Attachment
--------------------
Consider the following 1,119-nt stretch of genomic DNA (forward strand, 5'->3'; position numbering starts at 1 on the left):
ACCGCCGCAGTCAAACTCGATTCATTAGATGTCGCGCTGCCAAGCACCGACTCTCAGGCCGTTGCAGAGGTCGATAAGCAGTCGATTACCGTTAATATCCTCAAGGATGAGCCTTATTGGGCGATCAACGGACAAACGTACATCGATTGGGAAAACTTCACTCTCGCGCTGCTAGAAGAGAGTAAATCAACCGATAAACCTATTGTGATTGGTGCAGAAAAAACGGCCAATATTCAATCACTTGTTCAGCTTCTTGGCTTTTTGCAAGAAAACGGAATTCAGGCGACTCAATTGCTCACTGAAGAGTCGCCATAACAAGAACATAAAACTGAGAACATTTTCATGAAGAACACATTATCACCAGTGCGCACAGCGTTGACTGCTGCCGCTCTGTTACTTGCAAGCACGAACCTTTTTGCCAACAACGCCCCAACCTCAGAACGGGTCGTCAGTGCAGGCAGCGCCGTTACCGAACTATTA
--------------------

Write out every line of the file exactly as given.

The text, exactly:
Consider the following 1,119-nt stretch of genomic DNA (forward strand, 5'->3'; position numbering starts at 1 on the left):
ACCGCCGCAGTCAAACTCGATTCATTAGATGTCGCGCTGCCAAGCACCGACTCTCAGGCCGTTGCAGAGGTCGATAAGCAGTCGATTACCGTTAATATCCTCAAGGATGAGCCTTATTGGGCGATCAACGGACAAACGTACATCGATTGGGAAAACTTCACTCTCGCGCTGCTAGAAGAGAGTAAATCAACCGATAAACCTATTGTGATTGGTGCAGAAAAAACGGCCAATATTCAATCACTTGTTCAGCTTCTTGGCTTTTTGCAAGAAAACGGAATTCAGGCGACTCAATTGCTCACTGAAGAGTCGCCATAACAAGAACATAAAACTGAGAACATTTTCATGAAGAACACATTATCACCAGTGCGCACAGCGTTGACTGCTGCCGCTCTGTTACTTGCAAGCACGAACCTTTTTGCCAACAACGCCCCAACCTCAGAACGGGTCGTCAGTGCAGGCAGCGCCGTTACCGAACTATTA